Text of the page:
Worship Sunday Dec. 13, 2020 10:00 AM – Find a Stillness

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First Reading:

Quote – Saint Teresa of Avila

You need not go to heaven to see God; nor need you speak loud, as if God were far away; nor need you cry for wings like a dove to fly to God. Only be in silence, and you will come upon God within yourself.

Quote – Tara Brach, From her book, Radical Acceptance

Through the sacred art of pausing, we develop the capacity to stop hiding, to stop running away from our own experience. We begin to trust in our natural intelligence, in our naturally wise heart, in our capacity to open to what arises.

Quote – Mother Teresa

We need to find God, and God cannot be found in noise and restlessness. God is the friend of silence. See how nature—trees, flowers, grass—grows in silence; see the stars, the moon and the sun, how they move in silence. . . . We need silence to be able to touch souls.

 Second Reading “Today” by Mary Oliver

Today I’m flying low and I’m
not saying a word
I’m letting all the voodoos of ambition sleep.

The world goes on as it must,
the bees in the garden rumbling a little,
the fish leaping, the gnats getting eaten.
And so forth.

But I’m taking the day off.
Quiet as a feather.
I hardly move though really I’m traveling
a terrific distance.

Stillness. One of the doors
into the temple.


When I first saw stillness was the theme this month, I pictured myself on a cold clear night looking up at a dark sky filled with stars. Maybe some snow on the ground – creating that muffled quiet that feels even more pronounced on a night like that? A feeling of stillness, inside and out.

It seems right, that kind of stillness, that kind of soulfulness for December. This whole month feels to me imbued with a sense of holiness, of reverence, that even crass commercialization hasn’t been able to quell, at least, not for me. In the Christian tradition, this advent month is traditionally a time of waiting, anticipation. In the Jewish tradition, it is a time set apart for light, and miracles, and hope.

And I love the contrast stillness has with the election stress we all just went through, the lead-up, the  aftermath… Stillness feels right, like the calm after the storm. A deep breath. A door into the temple. An invitation to follow into the grandeur of the stars, the moon, the sun. An invitation to touch the soul, to, As St Teresa of Avila puts it, to come upon the God within ourselves.

So that’s sweet, right? Feels good. Even just talking about it, I feel my body relaxing a bit.

And, but… you know I wouldn’t be preaching on it if it were that simple. If it were just a question of walking out the door on a dark starry night and taking a deep breath.

If it were easy, we’d all just be doing it. We’d all be at peace, unperturbed and, pretty soon, perhaps, enlightened. Or at least, able to enter into this state of reverential stillness, of a connection with the universe and all that is holy, whenever we wanted or needed to.

But the reason I am talking about it, the reason I think Christians have created a whole season dedicated to the practice of pausing, waiting, anticipating….  the reason our Jewish siblings make an explicit practice of slowing down for a weekly sabbath, is because it’s actually really hard to pause. It’s hard to create stillness, slow down, cultivate spaciousness.  Most of us need direction, structure, encouragement, and practice.

I have evidence of this need. I had watched the better part of 3 videos about slowing down before I realized the irony of playing them at double speed – you know how you can do that on youtube these days.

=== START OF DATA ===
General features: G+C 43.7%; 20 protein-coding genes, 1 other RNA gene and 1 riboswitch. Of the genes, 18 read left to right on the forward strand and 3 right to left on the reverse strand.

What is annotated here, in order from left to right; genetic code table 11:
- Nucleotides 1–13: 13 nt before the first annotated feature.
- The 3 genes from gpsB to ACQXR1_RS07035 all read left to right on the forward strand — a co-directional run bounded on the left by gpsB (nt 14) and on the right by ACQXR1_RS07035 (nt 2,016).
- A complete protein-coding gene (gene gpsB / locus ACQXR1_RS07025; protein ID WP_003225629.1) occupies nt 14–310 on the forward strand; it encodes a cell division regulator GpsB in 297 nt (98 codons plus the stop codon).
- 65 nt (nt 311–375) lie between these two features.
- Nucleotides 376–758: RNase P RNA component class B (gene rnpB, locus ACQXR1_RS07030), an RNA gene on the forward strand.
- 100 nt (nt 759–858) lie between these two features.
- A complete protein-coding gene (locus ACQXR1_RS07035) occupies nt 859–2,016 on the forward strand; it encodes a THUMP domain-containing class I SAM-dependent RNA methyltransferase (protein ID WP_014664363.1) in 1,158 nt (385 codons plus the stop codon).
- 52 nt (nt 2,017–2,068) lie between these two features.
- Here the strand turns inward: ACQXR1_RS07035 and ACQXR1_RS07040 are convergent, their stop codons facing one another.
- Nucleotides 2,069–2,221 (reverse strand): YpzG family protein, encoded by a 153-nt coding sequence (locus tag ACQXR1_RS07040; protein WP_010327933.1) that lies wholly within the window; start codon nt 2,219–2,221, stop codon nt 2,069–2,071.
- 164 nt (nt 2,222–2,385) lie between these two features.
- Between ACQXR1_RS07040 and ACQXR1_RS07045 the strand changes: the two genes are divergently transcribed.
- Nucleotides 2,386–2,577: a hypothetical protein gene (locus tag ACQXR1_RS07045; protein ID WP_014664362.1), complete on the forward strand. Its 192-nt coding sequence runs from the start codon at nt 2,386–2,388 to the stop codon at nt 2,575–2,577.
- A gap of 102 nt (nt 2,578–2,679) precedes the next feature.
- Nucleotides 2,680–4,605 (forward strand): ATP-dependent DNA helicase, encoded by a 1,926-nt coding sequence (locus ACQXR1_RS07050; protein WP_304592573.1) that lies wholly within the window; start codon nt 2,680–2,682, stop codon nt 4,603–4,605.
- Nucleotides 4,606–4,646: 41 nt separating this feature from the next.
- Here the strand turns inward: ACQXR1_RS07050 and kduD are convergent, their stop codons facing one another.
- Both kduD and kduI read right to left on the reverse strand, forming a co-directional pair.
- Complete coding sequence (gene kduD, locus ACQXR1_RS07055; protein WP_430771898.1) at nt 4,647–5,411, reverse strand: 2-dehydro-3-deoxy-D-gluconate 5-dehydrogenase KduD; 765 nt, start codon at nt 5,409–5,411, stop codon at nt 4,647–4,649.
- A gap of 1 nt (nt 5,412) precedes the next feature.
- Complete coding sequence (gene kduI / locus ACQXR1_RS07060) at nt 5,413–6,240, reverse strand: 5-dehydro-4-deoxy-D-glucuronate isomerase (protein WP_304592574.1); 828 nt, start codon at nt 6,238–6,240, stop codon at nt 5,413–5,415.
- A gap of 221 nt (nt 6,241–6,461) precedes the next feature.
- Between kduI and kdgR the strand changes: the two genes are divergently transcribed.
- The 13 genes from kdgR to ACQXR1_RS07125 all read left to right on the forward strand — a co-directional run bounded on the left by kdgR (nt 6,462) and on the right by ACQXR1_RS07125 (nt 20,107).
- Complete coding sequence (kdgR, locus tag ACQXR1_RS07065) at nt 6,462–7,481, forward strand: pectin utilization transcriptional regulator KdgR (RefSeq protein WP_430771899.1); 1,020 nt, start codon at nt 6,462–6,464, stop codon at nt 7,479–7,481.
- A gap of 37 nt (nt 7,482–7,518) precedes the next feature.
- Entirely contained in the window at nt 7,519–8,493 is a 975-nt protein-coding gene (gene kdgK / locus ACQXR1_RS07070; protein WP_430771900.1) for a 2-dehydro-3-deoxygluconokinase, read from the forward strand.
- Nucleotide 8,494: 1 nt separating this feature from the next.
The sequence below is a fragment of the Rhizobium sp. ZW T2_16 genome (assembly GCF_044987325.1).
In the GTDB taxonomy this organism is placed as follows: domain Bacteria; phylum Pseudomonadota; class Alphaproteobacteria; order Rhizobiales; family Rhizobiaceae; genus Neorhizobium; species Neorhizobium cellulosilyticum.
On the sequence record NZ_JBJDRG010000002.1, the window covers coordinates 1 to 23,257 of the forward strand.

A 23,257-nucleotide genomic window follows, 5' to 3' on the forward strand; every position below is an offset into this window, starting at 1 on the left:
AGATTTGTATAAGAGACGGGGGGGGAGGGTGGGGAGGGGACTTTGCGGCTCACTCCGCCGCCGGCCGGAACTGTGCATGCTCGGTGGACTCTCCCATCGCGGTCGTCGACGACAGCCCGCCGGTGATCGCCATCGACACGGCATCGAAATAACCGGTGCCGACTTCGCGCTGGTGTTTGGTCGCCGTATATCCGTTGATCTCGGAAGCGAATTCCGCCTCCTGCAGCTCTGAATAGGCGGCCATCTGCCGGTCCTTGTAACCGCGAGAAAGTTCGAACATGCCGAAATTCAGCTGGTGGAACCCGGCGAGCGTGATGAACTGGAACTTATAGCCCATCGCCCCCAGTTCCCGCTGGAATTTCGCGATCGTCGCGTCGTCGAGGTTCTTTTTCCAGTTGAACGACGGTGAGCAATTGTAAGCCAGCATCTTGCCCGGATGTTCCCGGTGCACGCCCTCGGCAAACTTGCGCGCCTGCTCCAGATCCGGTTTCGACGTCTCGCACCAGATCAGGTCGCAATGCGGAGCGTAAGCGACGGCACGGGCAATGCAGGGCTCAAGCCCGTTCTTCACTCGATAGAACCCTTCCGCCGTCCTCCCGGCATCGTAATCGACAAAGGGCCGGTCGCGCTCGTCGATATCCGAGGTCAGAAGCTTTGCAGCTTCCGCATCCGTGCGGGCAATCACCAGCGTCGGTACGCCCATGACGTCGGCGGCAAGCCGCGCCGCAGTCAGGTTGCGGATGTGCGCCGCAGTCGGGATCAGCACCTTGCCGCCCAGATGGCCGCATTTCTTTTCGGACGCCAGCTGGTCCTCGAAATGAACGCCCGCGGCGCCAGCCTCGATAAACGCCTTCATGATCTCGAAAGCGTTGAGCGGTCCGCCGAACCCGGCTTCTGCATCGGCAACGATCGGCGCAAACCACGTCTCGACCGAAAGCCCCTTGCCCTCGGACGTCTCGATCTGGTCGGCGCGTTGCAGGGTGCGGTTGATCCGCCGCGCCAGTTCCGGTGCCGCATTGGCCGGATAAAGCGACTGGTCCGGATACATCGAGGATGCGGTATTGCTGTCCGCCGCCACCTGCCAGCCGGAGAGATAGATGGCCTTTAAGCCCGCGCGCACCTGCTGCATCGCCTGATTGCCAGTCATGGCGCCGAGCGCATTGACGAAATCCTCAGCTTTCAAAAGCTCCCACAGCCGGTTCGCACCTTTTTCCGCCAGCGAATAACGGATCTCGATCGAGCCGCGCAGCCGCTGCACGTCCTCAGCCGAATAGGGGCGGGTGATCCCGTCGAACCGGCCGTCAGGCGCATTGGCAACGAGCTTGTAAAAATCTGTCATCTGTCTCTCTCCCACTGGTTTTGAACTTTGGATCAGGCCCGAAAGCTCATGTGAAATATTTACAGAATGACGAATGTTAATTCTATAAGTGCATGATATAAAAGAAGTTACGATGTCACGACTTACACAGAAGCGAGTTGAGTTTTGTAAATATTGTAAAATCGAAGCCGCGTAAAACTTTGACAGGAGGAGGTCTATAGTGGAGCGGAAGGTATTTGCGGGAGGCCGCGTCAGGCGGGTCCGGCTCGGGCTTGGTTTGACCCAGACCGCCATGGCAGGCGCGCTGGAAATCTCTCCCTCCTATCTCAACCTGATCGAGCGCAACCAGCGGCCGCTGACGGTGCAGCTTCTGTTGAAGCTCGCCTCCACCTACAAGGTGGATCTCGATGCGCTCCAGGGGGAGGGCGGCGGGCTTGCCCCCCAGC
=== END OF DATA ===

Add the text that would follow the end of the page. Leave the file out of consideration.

I have tried off and on to drive no more than 5 mph above the speed limit. It’s safer, it’s better for my car, it’s better for the environment. But, it makes me antsy. And, I forget. Rather more often than I would like. Please forgive my fallible humanity if you clock my little blue car on the highway going 75…  again.

And, yes, I confess, that when my online yoga teacher says to me. And now, stretch your legs to the corner of the mat for “savasana,” that 2 or 3 minutes of stillness and relaxation for the body at the end of a yoga practice I’m embarrassed to say how often I take that opportunity to, instead, leap up and go do the next thing on my to do list.


There are, of course, reasons, why it’s hard for many of us to slow down. There’s reasons why we may struggle to accept that invitation from the leaves and flowers and trees to grow in silence with them and open ourselves to that still, soulful voice in our chaotic world.

For some of us, being still brings up associations of being told to sit still growing up. How many times were we told to sit still at school. At the dentist (yikes) At church even – many of us were told sit still at churches whose teachings were  not of our choosing… Now, as adults, the idea of being still may carry associations with being told what to do, having to spend time in ways we didn’t want to… may now carry associations with feeling constricted, constrained, antsy.

And, many of us, growing up, when we did something we shouldn’t have, we were sent off to the corner, or to our room, be alone to think about what we’d done. A move that, while it may have served an important purpose, may also have had the unintended consequence of associating quiet time with guilt, or just, bad feelings, punishment, isolation, all mashed into one big set of conditioning that may subtly keep us from this sacred art, this beautiful gift, now.

Maybe the most obvious reason though is that I think most of us feel some kind of pressure, whether it’s external or internal. Pressure to attend to that list. To make things happen. Afterall, most of us don’t get paid to lie down on a yoga mat and breathe, no matter how good that might be for our bodies or our souls. And honestly, even if we don’t work at a paid job, it’s the rare person who doesn’t feel some pressure to perform, do, we don’t want to be seen as not doing “enough,” whatever that means.

Rev Victoria Safford once came across a gravestone which read, of the deceased “She attended well and faithfully to a few worthy things.” Safford thought it a little stingy, she said, on the part of her survivors. A little meager as a summation of someone’s whole life. Reflecting on it further, however, she contrasted this idea of attending to just a few worthy things to an imagined obituary for her own life, which, if she happened to be struck by lightening in that moment might read: “She attended frantically and ineffectually to a great many unimportant, meaningless details.”